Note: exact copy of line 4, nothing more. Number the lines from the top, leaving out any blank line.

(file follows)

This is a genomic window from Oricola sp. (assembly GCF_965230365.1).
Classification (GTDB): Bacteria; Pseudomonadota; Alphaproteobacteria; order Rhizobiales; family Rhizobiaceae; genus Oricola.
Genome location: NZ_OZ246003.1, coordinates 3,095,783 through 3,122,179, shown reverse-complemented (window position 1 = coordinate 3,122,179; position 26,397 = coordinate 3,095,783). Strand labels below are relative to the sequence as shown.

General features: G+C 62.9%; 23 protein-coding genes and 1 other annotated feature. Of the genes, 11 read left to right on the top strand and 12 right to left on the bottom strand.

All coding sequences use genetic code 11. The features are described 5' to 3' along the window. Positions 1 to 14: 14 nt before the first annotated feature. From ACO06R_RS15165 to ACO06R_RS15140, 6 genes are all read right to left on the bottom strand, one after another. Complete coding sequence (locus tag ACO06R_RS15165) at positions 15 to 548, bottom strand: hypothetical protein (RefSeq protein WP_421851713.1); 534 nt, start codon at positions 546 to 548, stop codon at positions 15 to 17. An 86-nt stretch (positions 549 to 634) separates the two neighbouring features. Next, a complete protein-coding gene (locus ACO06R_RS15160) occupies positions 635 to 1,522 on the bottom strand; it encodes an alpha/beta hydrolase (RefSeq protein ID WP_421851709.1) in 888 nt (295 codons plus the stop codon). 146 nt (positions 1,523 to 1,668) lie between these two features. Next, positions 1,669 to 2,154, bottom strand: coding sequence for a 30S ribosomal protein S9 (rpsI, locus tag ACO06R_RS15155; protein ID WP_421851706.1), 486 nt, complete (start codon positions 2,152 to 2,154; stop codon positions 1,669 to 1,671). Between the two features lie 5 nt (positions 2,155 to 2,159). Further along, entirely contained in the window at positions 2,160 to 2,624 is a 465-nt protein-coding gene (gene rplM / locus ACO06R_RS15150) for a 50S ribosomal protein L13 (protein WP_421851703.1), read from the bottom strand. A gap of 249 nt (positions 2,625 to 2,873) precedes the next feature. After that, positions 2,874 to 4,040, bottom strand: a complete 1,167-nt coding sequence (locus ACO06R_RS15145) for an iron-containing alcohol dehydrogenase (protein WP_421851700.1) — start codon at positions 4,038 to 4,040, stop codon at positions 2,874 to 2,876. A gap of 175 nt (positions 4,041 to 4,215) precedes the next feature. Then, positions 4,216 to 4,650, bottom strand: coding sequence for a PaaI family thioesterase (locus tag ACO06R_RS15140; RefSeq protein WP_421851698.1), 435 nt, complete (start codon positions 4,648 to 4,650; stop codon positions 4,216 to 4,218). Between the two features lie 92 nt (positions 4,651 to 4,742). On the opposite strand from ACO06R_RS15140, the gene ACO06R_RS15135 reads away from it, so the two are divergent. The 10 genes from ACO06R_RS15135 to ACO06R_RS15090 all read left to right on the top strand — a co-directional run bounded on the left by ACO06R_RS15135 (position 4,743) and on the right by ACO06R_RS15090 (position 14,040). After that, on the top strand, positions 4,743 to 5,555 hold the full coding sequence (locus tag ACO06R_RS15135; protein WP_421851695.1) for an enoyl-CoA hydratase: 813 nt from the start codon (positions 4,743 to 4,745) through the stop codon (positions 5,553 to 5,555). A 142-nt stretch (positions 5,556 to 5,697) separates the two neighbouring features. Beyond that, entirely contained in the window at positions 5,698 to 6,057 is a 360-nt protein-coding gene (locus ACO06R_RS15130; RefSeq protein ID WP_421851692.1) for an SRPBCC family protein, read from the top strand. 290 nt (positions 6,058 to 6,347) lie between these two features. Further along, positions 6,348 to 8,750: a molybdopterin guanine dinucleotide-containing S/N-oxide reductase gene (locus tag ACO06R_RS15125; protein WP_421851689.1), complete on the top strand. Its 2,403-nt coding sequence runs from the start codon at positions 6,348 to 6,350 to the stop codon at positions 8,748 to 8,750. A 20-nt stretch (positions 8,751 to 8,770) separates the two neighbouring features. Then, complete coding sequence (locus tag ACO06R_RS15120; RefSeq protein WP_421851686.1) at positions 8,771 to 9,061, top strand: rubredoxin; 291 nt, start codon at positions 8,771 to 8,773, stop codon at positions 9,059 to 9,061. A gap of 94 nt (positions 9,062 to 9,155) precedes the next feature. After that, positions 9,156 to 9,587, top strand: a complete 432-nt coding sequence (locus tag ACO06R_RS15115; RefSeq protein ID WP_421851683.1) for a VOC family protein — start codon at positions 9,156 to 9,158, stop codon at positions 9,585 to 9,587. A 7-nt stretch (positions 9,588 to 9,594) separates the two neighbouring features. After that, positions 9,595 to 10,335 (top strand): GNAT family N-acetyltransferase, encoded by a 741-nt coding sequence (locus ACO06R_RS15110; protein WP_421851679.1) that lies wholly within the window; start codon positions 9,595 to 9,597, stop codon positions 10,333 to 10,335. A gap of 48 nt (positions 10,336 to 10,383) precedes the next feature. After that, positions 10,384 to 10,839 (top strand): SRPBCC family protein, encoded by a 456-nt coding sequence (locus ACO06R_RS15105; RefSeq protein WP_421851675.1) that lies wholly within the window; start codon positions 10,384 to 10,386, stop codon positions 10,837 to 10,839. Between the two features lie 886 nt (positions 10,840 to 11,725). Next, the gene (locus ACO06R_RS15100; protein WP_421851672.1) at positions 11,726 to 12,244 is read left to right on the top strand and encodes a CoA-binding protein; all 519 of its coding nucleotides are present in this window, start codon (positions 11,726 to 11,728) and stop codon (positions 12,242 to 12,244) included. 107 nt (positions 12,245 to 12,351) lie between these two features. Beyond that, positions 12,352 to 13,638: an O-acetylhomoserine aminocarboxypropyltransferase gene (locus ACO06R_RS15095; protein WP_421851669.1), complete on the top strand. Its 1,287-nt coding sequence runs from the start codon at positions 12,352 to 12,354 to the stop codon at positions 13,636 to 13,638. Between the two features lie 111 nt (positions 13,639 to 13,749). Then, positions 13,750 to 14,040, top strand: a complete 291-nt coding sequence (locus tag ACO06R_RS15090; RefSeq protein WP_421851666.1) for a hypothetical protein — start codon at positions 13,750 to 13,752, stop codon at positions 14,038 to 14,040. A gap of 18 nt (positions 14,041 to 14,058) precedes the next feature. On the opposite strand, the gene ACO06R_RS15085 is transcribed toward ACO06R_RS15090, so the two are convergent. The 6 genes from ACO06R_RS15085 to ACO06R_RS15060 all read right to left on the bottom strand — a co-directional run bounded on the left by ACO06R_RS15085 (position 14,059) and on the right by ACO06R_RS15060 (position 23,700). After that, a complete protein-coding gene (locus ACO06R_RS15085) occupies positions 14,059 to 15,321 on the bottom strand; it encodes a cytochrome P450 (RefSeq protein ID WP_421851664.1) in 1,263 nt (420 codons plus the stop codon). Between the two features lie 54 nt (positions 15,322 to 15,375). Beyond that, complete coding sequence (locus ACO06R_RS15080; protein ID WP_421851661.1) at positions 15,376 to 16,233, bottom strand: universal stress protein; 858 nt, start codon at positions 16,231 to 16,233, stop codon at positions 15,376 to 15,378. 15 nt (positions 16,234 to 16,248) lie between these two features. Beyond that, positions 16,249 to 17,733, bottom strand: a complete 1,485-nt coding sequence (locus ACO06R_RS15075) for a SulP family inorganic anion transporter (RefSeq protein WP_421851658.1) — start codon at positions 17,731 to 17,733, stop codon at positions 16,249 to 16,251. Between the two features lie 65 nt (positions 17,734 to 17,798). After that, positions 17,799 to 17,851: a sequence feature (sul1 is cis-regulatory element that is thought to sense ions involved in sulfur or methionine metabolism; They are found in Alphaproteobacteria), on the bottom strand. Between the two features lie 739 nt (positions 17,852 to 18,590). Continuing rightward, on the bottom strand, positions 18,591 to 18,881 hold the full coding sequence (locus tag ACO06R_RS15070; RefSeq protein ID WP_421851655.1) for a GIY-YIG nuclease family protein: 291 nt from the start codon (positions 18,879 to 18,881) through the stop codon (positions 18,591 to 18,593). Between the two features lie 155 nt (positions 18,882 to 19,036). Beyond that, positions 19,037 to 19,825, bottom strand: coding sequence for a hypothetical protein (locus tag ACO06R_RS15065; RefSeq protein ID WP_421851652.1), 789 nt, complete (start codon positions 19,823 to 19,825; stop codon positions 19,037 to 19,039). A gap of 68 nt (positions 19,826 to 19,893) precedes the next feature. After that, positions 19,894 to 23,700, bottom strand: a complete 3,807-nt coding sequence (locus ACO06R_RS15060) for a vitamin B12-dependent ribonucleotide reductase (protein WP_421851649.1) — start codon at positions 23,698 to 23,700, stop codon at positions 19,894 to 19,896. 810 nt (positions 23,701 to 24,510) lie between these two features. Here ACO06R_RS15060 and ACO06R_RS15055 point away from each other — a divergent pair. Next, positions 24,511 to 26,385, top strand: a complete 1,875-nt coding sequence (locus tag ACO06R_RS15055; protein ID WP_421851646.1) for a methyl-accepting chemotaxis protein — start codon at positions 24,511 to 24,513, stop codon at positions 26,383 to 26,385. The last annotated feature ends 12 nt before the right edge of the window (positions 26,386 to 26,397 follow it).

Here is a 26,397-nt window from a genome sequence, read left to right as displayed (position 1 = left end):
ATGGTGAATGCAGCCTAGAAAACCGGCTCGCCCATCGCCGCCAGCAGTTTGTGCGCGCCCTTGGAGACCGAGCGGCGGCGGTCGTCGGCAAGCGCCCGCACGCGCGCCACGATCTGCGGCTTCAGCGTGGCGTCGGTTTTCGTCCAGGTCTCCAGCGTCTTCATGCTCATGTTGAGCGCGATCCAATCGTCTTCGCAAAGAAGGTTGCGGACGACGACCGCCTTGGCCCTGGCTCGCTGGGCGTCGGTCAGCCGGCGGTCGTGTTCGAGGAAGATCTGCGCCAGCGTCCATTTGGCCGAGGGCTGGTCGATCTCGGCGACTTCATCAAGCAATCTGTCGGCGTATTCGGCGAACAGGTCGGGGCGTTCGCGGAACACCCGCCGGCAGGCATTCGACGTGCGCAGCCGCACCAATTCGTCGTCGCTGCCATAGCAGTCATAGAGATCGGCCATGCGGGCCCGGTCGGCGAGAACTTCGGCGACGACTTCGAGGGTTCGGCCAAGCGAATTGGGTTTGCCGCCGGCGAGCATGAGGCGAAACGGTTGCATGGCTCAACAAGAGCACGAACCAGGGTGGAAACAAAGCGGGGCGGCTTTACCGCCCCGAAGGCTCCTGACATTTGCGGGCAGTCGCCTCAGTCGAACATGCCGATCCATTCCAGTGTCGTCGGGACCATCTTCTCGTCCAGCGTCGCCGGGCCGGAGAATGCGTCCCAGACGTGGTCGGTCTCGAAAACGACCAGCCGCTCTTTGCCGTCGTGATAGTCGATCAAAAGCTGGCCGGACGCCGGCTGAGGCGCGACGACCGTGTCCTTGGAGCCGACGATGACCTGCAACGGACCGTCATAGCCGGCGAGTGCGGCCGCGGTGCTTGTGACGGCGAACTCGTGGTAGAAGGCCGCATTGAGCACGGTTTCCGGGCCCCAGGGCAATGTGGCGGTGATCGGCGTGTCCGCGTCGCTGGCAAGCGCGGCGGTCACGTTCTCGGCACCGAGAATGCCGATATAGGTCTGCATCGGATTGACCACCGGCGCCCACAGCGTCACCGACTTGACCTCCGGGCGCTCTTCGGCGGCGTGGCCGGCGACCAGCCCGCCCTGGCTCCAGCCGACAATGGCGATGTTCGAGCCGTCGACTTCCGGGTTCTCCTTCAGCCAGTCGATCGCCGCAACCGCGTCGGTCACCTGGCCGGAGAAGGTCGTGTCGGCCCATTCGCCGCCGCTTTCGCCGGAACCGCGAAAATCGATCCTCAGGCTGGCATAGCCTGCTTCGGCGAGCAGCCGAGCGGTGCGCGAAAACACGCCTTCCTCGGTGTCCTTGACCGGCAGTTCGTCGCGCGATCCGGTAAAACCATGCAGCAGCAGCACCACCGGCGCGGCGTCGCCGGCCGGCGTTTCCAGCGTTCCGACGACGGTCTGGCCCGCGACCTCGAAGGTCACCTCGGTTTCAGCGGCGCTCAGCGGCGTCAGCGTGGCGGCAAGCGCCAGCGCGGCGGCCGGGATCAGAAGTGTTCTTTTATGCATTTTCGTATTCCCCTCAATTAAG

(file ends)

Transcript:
General features: G+C 62.9%; 23 protein-coding genes and 1 other annotated feature. Of the genes, 11 read left to right on the top strand and 12 right to left on the bottom strand.